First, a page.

In witf's Kitchen with Chef Donna Desfor

Food Wednesdays: Living with Food Allergies in Today’s World

Written by Donna Marie Desfor, Culinary Consultant and Chef | May 15, 2012 9:10 AM

Many years ago I coined the phrase “Luke Approved!” to refer to an ingredient or recipe that is (or can be made) free of milk and milk proteins, eggs, and nuts.  You see, my nephew Luke has severe food allergies.  He doesn't suffer from an annoying intolerance but, instead, the full blown anaphylactic, life threatening allergies.  As time went on and my recipe collection grew, I put together a collection of recipes that I and my family have come to lovingly refer to as Luke Approved!TM  They were created to provide Seriously Good Food® for a then, young boy named Luke and his family—of which I am a part.  Today Luke is a thriving tween and the recipes I collected became the cornerstone of an entire family’s way of thinking about food.  *For an electronic copy of this collection of recipes, simply leave a comment after this article to receive an electronic link for the download.

When Luke was first diagnosed with severe food allergies, I like most, reacted to what seemed to be an impossible set of limitations and restrictions.  I am, after all, a chef and chefs don’t like to be limited in their resources.  Luke’s Mom and Dad took a different tact.  They decided for Luke, for themselves and for Luke’s baby brother who would shortly come along, that a strict avoidance diet would be the norm.  Luke wouldn’t grow up thinking he was different or even special.  Luke simply knows some foods make him sick and others keep him safe.  He has a terrific record of only one trip to the emergency room; clearly all of our worlds have changed… or have become a new definition of normal. 

When I decided to publish this collection of Luke Approved!TM  recipes I was, in a sense, naïve.  My family and I had been cooking for Luke for several years, and my folder of collected recipes had grown quite large.  Some of the recipes had become regular features at our meals, and others were just waiting for their debut.  But, I still approached cooking for Luke’s food allergies as if I had a limited set of culinary tools and ingredients.  In a most unexpected and delightful way, I realized quite the opposite.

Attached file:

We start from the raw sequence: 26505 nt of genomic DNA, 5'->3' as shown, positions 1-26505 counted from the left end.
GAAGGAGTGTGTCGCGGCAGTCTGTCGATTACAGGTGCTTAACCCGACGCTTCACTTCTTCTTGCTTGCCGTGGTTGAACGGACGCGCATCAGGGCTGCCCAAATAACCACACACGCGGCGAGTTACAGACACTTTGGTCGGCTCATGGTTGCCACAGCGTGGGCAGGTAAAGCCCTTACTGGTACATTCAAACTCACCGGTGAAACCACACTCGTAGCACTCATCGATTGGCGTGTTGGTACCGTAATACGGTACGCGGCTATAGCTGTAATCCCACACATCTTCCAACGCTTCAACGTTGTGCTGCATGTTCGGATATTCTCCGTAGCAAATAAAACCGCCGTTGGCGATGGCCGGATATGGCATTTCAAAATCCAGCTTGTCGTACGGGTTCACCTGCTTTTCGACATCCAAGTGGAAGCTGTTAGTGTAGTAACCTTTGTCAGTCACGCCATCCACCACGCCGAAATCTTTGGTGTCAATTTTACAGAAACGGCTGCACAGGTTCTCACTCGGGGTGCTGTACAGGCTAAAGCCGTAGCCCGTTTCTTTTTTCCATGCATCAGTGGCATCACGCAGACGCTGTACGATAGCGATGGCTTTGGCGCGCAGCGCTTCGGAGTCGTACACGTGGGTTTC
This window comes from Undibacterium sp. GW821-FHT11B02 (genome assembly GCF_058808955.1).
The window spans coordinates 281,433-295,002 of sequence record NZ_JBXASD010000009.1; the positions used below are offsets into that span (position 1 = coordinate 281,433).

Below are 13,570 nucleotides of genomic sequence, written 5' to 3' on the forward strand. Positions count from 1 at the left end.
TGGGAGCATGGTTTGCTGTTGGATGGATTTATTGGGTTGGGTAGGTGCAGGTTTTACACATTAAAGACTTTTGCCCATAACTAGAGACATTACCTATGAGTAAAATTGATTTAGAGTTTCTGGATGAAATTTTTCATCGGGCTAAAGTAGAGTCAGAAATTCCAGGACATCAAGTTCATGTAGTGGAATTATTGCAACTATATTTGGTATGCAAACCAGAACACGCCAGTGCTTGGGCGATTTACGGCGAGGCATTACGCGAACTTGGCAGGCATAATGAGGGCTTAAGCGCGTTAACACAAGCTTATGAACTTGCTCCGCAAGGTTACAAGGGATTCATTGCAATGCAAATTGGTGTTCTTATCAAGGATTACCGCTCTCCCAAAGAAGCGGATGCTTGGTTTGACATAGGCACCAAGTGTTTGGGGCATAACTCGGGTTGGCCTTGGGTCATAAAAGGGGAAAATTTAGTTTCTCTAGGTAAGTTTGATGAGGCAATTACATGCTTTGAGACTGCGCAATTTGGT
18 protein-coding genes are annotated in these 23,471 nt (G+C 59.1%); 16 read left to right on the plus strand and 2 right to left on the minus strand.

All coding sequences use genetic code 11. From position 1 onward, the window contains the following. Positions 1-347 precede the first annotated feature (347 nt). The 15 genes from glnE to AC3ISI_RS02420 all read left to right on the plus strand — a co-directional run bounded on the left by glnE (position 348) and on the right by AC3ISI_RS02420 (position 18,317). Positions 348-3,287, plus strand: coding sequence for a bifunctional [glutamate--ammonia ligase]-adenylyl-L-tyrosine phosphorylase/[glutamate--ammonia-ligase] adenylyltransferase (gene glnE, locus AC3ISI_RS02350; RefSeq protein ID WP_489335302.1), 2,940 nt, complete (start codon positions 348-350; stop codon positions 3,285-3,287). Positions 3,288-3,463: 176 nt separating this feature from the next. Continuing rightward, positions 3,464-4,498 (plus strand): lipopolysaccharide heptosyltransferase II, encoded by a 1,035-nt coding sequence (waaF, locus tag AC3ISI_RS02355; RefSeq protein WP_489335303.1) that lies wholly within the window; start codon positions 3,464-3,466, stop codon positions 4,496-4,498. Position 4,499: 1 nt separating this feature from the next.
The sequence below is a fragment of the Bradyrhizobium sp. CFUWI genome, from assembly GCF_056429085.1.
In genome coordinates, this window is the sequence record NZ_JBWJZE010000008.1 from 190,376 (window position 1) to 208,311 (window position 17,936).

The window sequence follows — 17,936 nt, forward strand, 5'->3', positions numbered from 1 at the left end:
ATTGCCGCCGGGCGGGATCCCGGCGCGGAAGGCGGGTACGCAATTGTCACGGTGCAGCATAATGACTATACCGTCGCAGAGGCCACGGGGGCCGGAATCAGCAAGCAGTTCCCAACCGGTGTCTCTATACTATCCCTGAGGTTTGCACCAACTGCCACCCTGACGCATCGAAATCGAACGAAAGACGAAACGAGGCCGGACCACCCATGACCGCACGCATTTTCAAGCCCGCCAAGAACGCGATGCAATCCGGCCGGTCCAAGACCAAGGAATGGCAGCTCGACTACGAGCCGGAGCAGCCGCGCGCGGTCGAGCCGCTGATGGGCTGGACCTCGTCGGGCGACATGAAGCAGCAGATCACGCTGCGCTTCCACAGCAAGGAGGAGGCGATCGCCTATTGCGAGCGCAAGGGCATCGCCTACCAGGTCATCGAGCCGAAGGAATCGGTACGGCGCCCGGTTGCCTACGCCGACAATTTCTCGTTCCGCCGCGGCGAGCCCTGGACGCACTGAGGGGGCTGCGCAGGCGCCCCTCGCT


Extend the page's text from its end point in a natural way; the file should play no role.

It was late winter, and my work as a chef was starting to get some notice.  I had signed on as Executive Chef for a culinary website, and had managed to catch some attention in the local media.  I met a local wine personality and he invited me to create a menu for a group of his contemporaries.  Anxious to show off my skills, I rolled up my sleeves and went to work.  In the end, and quite unintentionally, I had created a 9 course tasting menu that was almost entirely Luke Approved!TM  I was astounded.  And then I wasn’t.  Seriously Good Food® doesn’t require dairy or eggs or nuts.  Perhaps it requires ingredients to function like dairy, eggs, or nuts, but they certainly need not be present.

After that dinner, I dove back into my library and found that most recipes, in their pure, elemental form were based on healthy, seasonal ingredients.  Because they were created with full flavor in mind, they required little more than what nature had already perfected.  My culinary world, my collection that I put together, and Luke’s cuisine was forever changed. 

The truth of the matter is that a healthy, clean approach to food isn’t a bad deal.  For the most part, we all could probably do a little better with our own nutrition.  The problem for most is that adopting a Luke Approved!TM lifestyle requires time, interest, vigilance and love.  For our family, each day we essentially start over.  Each night we say a quiet prayer of thanks.  And in between we rely on each other for support, information, compassion and recipes. 

As the years have rolled on we have all become increasingly aware of how to shop for and prepare Luke Approved!TM foods.  As our awareness has grown, my interest to improve on the flavor, taste and presentation of his food has increased.  I wasn’t satisfied with the simple, rather pedestrian kinds of recipes food allergy cookbooks recommended, let alone to have to first discount most recipes because they simply were not for strict avoidance diets.  Nor was I keen on investing time in lengthy preparations.  Let’s face it, when it comes to kids (heck, when it comes to just being hungry!) no one wants to wait while you go through lengthy preparations to provide something nutritious and satisfying.  If you are like me, time is a precious commodity. 

As resources have improved, and the availability of healthy, organic, gluten-free and allergen-free products come into the marketplace more frequently, I continue to realize that the so-called finer gourmet foods, are precisely the kind of clean, fresh foods that are the cornerstone of creating my Luke Approved!TM meals.  The substitutions or variations are no longer hard to come by, and the internet provides an endless and constantly changing resource of information and ideas.  But the best part is that now I never feel limited in my choices.  I never have to sacrifice flavor, texture or aroma to create a safe meal for Luke.  And every day – every meal – I get to share with Luke, I know that we’ll be enjoying some Seriously Good Food®.